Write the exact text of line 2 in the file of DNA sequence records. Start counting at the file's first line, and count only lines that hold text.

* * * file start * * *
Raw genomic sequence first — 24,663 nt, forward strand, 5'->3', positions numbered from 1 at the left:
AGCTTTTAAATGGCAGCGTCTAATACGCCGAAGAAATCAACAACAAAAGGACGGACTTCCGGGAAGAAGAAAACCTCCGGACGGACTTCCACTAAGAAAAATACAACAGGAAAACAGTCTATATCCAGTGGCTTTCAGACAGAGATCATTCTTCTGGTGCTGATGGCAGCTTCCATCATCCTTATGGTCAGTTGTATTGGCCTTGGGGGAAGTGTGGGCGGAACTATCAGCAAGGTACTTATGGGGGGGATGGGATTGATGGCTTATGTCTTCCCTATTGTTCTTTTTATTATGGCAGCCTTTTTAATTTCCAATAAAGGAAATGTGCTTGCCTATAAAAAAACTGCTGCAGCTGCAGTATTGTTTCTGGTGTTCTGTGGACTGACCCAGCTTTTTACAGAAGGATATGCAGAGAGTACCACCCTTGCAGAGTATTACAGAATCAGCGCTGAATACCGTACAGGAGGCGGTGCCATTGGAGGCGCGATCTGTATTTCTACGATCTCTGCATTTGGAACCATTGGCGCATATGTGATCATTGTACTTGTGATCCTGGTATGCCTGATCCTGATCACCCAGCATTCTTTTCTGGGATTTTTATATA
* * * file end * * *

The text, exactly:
AGCTTTTAAATGGCAGCGTCTAATACGCCGAAGAAATCAACAACAAAAGGACGGACTTCCGGGAAGAAGAAAACCTCCGGACGGACTTCCACTAAGAAAAATACAACAGGAAAACAGTCTATATCCAGTGGCTTTCAGACAGAGATCATTCTTCTGGTGCTGATGGCAGCTTCCATCATCCTTATGGTCAGTTGTATTGGCCTTGGGGGAAGTGTGGGCGGAACTATCAGCAAGGTACTTATGGGGGGGATGGGATTGATGGCTTATGTCTTCCCTATTGTTCTTTTTATTATGGCAGCCTTTTTAATTTCCAATAAAGGAAATGTGCTTGCCTATAAAAAAACTGCTGCAGCTGCAGTATTGTTTCTGGTGTTCTGTGGACTGACCCAGCTTTTTACAGAAGGATATGCAGAGAGTACCACCCTTGCAGAGTATTACAGAATCAGCGCTGAATACCGTACAGGAGGCGGTGCCATTGGAGGCGCGATCTGTATTTCTACGATCTCTGCATTTGGAACCATTGGCGCATATGTGATCATTGTACTTGTGATCCTGGTATGCCTGATCCTGATCACCCAGCATTCTTTTCTGGGATTTTTATATA